First, our writers are asked to write a piece of flash fiction. This week, they’re asked to produce a young adult piece that incorporates humor and horror and includes three keywords: shiver, flower, and peanut. The stories must be no more than 1500 words long.

The writing begins strongly, because each author came prepared with a concept ahead of time. Halfway through, one author begins crying because he just doesn’t know how to make a peanut funny. Two other authors help each other by suggesting character archetypes.

The judges are tough but fair. The crying writer is told that the use of “peanut” was exemplary, but that they could have worked more on foreshadowing to really add punch to the twist.

The Technical Challenge

Here, they’re asked to critique a submitted fantasy short story.

One author is admonished for the sheer volume of their edits, and told that they weren’t supposed to rewrite the piece. Another author is horrified to realize they mistakenly corrected all of the author’s italics to double quotes without realizing they were intended to be mental communication.

The Showstopper Challenge

Instead of dictating a genre, each author is allowed to choose their own. They are, however, provided with two different character archetypes and a theme that they must adhere to.  Short stories are evaluated on length (no more than 6,000 words), grammar, characterization, and overall enjoyment.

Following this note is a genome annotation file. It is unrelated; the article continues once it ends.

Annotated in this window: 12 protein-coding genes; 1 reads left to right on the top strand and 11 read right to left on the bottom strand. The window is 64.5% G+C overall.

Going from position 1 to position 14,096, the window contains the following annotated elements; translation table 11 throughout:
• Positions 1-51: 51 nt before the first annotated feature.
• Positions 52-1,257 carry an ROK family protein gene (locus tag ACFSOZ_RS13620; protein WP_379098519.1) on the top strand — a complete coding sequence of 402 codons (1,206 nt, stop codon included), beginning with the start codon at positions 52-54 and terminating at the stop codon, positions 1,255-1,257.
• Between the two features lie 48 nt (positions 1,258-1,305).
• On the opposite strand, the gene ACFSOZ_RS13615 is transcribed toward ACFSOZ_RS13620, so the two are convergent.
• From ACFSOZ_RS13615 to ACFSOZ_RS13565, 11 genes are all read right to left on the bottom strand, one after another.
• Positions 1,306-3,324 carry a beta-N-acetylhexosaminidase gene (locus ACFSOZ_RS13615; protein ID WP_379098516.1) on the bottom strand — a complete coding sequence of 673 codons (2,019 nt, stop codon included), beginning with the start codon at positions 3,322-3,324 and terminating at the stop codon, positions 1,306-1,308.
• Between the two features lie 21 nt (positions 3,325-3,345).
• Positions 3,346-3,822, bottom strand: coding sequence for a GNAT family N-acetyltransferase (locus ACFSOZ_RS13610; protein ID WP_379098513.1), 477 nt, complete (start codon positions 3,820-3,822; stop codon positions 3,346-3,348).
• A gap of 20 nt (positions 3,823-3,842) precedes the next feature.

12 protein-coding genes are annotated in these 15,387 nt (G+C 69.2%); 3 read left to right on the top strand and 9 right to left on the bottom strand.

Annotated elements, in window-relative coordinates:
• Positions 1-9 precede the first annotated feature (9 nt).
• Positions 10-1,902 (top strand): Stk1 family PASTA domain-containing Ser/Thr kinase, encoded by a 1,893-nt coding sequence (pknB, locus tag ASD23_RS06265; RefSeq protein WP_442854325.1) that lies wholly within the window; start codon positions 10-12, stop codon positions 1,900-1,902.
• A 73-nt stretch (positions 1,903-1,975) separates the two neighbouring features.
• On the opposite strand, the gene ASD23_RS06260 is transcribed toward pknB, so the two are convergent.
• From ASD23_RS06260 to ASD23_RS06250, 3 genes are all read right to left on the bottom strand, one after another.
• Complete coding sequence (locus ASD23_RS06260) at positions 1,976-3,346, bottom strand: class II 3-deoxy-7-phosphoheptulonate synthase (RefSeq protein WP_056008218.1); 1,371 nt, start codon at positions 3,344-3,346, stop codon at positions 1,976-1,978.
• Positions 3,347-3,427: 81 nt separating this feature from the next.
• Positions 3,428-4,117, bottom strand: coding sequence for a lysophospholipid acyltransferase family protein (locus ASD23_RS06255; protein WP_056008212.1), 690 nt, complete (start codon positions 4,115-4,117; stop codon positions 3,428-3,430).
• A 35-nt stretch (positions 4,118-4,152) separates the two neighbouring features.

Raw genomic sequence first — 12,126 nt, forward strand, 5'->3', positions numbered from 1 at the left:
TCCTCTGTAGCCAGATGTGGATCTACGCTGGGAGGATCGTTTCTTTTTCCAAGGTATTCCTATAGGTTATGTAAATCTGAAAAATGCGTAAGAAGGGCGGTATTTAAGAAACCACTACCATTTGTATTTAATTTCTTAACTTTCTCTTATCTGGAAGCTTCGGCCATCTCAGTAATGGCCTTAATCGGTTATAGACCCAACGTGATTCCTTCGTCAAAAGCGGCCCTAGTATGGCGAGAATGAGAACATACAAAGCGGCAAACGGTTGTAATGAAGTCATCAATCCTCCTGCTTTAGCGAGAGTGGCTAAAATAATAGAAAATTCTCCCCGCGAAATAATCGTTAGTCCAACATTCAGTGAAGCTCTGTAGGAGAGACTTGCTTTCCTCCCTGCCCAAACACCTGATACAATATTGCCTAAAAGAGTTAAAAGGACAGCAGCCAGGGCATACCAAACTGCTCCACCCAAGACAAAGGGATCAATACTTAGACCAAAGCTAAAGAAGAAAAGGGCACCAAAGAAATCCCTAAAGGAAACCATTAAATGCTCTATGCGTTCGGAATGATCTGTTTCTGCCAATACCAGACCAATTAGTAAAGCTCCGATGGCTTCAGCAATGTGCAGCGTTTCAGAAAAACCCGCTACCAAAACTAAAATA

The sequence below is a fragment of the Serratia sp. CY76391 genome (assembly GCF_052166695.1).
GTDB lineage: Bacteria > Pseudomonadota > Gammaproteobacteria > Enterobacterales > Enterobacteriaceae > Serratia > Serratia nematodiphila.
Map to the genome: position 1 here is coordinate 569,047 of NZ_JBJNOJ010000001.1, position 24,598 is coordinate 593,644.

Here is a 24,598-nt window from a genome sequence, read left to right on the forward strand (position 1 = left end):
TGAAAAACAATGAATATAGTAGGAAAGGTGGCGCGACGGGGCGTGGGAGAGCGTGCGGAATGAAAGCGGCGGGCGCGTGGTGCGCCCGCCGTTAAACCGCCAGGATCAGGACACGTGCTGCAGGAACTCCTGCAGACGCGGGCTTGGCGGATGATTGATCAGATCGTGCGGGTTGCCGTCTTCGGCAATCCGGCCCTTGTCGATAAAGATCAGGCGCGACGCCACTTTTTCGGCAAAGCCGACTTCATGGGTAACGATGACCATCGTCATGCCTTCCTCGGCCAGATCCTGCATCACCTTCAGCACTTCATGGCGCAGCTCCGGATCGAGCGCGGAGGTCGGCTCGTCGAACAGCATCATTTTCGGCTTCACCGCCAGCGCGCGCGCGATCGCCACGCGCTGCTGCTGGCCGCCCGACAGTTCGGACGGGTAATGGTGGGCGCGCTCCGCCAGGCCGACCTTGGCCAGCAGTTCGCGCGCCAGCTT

One author’s second-person POV piece is critiqued as a brave effort, but ultimately it did not serve the story and caused the overall enjoyment to be lessened. Another author turned one of the provided archetypes into an unreliable narrator, much to the delight of the judges.

At the end of the weekend, the judges award Star Writer to the author whose overall performance throughout all three pieces was most impressive.

The Second Spinoff

This one is more hilariously crazy, but Steven liked the idea and made me promise to blog about it.

What if … your favorite TV show had a single episode of their own version of the Bake Off?

Our example show was The Mighty Boosh.

Howard and Vince as judges (Howard pretends to have vast technical knowledge of everything and is known for measuring the crumb structure of a bake). Vince refuses to swallow any food because he can’t afford the calories, but praises the most wild and unreasonable decoration with fervor.